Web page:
I love overnight hiking. It allows me to take on longer trails, enables me to spend more time to appreciate nature and disconnect from the busy life.
Winters in the mountains are usually pretty quiet. Most of the wildlife has either traveled to warmer climates or gone into hibernation, the sap of the trees and bushes made its way down to the roots until the temperature rises again in the spring. The layer of snow that covers everything dampens all sounds and creates a feeling of stillness and peacefulness. A few hikers might brave the cold for a day trip.
On a cold winter day, I decided to hike a 14 mile round trip up in the mountains of the Chugach National Forest. It ends on a 9 mile-long, 4-mile wide glacier-fed lake between 4000ft mountains. A small public use cabin is tucked away in a cluster of tall cottonwood trees by the water.
I’m quite familiar with the trail, as it has been one of my favorite hikes, summers or winters alike, which made it easy for me to know what to pack. From experience, I learned to carry with me only the essentials, as a backpack can quickly fill up to an uncomfortable weight. I wasn’t counting on too much snow on the way, as it is a much frequented trail, especially by snowshoers. Accordingly, I only brought a pair of hiking boots and a spare pair of socks. I knew the cabin to get very hot at night from the small wood stove located at the center of the room. Therefore I decided to only bring a sleeping bag with not much extra clothing.
Unfortunately, things don’t always go the way we expect them to and my omissions turned out to be very risky to my own safety.
As I mentioned before, it was a cold day, between 10 and 15 degrees Fahrenheit. I knew myself to get overheated easily and not to get bothered by the freezing temperatures.
The trail was clear for the most part, until I reached the last couple miles where the wind had blown 3 feet of snow back on the trail and covered it entirely. I kept sinking in the snow as I continued on, which was not only very tiring but also got my pants, socks and shoes soaked. All of this wasn’t very alarming as I could picture myself in front of a cozy and warm fire at the end of the day, where I could dry my clothing overnight.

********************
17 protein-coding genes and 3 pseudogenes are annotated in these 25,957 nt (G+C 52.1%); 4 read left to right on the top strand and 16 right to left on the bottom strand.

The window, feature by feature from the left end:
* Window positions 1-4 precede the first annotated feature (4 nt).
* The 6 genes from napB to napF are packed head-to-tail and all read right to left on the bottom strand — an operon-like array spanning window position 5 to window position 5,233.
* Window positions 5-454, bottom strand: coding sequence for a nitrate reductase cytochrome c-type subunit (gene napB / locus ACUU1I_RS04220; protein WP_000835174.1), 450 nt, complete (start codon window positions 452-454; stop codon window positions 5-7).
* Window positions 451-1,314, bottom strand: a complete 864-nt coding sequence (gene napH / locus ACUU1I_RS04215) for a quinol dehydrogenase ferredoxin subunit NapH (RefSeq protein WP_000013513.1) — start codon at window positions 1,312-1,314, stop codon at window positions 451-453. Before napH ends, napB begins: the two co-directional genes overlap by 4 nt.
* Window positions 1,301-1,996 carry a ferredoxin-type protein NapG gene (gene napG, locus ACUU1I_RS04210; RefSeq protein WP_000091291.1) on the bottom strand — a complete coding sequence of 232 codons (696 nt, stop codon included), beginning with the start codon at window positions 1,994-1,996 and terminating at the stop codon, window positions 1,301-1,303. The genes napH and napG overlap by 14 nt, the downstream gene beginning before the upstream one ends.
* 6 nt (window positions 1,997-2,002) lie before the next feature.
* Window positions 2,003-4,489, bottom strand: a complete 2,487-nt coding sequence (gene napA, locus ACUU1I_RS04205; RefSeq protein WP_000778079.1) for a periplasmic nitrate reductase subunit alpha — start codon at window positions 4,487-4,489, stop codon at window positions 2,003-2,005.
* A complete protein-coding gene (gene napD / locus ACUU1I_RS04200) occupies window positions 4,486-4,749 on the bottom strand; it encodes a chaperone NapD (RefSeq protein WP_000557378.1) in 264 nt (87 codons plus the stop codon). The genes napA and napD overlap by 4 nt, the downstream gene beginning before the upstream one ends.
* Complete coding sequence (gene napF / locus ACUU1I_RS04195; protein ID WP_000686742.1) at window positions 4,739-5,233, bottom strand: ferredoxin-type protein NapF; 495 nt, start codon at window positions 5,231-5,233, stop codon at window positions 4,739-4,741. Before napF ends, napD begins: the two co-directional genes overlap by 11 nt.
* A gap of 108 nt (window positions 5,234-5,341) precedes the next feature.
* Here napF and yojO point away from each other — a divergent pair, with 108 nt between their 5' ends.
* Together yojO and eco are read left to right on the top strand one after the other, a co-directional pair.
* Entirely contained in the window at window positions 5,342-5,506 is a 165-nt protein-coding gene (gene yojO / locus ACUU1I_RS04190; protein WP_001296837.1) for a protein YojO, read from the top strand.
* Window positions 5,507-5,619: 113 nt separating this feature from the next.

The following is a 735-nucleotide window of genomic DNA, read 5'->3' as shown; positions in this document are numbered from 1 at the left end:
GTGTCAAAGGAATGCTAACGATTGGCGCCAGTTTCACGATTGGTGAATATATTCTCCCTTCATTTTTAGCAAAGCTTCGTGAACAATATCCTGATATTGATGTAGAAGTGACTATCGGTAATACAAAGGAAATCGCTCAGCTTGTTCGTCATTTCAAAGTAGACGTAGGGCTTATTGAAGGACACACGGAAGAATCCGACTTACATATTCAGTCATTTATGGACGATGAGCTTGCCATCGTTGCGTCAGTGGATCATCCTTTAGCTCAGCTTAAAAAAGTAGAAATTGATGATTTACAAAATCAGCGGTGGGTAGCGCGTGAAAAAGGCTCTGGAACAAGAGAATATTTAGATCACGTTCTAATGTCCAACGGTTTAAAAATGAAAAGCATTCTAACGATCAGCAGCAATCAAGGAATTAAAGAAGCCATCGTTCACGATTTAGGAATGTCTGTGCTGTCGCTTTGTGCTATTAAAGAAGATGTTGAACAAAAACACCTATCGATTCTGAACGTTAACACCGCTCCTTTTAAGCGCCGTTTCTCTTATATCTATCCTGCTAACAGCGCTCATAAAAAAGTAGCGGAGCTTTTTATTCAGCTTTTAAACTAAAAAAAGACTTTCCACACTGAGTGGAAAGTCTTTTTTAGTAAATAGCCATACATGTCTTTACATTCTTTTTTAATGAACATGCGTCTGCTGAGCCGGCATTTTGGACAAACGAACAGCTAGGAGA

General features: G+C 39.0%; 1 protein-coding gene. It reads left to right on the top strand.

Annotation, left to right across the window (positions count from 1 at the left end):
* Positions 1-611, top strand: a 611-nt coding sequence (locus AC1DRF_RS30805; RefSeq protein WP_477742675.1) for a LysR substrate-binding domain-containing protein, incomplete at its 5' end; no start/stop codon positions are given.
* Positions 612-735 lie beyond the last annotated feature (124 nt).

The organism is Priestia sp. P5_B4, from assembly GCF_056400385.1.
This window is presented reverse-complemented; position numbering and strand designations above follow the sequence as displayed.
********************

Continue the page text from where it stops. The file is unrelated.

After a slow and steady progress going through the snow, I finally made it to the lake and shortly after, the cabin.
I proceeded to make a fire in the wood stove when I realized that the leftover wood usually put away in a large box were all green logs and branches, a bad start. Everything was frozen and wet outside so there was no use in collecting more firewood.
It took me about half an hour to get a fire going, but nothing that I could be proud of.
The cabin was about as cold as it was outside, the walls covered with a thin layer of ice. My water supply was freezing away by the minute. It was getting late and I was nowhere near getting warm. Most of my clothes were wet and it was impossible to dry them without a risk of burning them at the same time. I think I’ve probably never been that painfully cold in my whole life.
Searching around in my backpack, I finally came across my heavyweight Minus33 base layers that I had kept at the bottom from a previous trip. What a relief!
I was still cold from the lack of energy and stress I’ve had to deal with for the past few hours, but at least I knew I could get through the night without too much worry. And I did! With the aid of my sleeping bag, I was able to get warm enough to get some much-deserved rest and forget about this tricky situation.
It is one of those times when nature challenges you and there is no easy solution. I have learned to respect it more and more from that kind of experiences and I am grateful every time for the quality gear I have been able to acquire, such as my Minus33s!